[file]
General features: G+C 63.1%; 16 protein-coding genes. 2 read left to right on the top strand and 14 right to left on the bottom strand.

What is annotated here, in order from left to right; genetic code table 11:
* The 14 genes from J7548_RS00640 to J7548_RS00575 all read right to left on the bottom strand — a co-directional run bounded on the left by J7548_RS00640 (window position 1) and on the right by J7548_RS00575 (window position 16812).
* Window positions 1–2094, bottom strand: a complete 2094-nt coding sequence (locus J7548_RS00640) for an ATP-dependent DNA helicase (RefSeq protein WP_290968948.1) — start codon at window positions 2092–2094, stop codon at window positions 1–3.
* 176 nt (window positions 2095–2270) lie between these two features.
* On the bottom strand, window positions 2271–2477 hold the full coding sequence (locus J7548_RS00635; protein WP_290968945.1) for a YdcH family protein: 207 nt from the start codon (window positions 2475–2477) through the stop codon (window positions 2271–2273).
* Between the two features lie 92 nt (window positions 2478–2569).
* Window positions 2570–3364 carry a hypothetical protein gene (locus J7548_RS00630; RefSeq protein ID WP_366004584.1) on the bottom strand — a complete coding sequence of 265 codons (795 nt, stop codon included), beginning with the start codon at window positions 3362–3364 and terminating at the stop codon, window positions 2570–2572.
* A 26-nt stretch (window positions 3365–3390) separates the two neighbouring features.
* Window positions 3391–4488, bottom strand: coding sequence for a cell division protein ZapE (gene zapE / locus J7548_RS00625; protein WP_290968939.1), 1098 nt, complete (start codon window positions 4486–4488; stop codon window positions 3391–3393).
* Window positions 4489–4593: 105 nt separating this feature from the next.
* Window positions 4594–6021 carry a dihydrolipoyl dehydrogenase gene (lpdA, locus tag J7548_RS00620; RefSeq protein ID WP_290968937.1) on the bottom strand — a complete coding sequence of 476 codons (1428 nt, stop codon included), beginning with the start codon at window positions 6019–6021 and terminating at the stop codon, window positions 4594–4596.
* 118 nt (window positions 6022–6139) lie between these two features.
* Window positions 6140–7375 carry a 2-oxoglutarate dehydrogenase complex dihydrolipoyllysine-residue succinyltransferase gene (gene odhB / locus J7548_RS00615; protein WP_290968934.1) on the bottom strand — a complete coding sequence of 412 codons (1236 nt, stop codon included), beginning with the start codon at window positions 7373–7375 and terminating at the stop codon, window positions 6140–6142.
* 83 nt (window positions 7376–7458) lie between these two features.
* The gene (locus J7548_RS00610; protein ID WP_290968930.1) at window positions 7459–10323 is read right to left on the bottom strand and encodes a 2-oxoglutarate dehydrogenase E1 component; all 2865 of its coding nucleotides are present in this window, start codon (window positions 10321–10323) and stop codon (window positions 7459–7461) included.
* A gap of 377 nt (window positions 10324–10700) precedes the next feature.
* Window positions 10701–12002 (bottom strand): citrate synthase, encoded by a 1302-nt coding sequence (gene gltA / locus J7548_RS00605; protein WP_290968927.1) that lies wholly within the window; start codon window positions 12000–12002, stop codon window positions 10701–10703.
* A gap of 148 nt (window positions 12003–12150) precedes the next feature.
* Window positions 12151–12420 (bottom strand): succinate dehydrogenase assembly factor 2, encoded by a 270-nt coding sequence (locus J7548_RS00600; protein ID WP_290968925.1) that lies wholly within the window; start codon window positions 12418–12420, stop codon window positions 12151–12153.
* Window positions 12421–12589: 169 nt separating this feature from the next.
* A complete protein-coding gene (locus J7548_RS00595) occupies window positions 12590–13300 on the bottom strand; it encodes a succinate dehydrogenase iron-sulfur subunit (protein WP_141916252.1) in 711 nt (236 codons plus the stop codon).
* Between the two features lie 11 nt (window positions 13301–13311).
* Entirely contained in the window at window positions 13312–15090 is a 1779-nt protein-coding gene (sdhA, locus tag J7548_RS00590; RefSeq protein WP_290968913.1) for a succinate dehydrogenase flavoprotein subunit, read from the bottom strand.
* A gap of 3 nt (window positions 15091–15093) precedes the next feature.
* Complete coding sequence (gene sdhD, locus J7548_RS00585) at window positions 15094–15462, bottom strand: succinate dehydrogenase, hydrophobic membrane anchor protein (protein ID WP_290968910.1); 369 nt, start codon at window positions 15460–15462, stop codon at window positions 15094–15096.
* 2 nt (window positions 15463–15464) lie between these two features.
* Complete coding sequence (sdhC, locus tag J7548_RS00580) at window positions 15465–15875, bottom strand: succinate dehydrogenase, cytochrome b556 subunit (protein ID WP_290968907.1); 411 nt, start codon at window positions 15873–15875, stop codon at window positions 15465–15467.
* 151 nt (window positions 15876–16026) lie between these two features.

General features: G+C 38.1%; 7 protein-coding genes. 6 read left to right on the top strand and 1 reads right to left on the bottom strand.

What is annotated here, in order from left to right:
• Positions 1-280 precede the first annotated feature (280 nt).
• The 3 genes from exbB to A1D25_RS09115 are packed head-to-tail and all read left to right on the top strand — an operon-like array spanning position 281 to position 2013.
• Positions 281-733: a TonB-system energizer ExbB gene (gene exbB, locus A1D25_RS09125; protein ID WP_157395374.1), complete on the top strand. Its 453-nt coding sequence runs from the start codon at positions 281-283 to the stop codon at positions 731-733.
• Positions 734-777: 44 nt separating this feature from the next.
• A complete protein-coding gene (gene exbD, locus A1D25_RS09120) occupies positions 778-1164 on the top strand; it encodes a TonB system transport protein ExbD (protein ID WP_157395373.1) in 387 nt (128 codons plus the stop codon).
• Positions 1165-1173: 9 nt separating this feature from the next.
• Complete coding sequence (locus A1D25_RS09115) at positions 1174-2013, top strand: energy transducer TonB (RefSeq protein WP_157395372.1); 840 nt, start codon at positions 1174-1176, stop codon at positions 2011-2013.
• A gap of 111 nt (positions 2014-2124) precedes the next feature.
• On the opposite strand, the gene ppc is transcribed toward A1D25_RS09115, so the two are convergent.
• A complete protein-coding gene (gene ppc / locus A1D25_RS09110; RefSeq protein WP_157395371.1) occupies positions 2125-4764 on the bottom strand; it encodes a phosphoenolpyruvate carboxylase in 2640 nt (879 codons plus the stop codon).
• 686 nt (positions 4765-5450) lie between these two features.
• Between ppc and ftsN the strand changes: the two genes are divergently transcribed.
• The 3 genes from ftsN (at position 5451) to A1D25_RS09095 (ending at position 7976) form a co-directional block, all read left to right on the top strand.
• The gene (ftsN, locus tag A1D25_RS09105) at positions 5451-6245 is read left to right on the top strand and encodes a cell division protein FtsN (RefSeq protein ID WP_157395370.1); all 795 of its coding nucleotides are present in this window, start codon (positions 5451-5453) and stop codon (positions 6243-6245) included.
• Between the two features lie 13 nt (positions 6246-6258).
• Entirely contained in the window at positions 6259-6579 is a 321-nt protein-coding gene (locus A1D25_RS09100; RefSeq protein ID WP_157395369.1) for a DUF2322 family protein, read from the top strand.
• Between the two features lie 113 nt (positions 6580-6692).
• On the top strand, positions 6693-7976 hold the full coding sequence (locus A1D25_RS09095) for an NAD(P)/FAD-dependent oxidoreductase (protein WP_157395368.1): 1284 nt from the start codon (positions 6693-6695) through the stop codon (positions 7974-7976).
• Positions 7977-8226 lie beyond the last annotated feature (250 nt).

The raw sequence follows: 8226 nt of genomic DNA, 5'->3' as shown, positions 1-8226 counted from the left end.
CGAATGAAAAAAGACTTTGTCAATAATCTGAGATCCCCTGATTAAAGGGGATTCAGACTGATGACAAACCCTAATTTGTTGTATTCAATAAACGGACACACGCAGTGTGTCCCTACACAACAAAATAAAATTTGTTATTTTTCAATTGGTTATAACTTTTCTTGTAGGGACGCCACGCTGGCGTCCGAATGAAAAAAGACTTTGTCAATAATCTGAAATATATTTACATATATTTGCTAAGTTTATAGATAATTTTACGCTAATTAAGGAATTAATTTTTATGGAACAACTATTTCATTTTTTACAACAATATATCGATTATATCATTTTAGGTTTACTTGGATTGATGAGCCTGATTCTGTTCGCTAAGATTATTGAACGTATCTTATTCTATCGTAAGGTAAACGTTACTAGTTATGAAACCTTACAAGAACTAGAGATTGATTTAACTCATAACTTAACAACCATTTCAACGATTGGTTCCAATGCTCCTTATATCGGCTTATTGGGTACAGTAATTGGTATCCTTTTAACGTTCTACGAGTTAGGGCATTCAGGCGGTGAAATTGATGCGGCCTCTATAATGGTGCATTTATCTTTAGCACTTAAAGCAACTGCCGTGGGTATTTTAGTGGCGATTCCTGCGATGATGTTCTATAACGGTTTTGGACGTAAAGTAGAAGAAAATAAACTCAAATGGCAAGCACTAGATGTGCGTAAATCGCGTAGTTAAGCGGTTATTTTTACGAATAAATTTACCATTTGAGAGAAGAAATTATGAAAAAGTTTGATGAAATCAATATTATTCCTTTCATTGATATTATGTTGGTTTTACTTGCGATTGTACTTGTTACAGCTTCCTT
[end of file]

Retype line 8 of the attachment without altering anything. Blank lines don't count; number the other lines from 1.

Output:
* Window positions 2570–3364 carry a hypothetical protein gene (locus J7548_RS00630; RefSeq protein ID WP_366004584.1) on the bottom strand — a complete coding sequence of 265 codons (795 nt, stop codon included), beginning with the start codon at window positions 3362–3364 and terminating at the stop codon, window positions 2570–2572.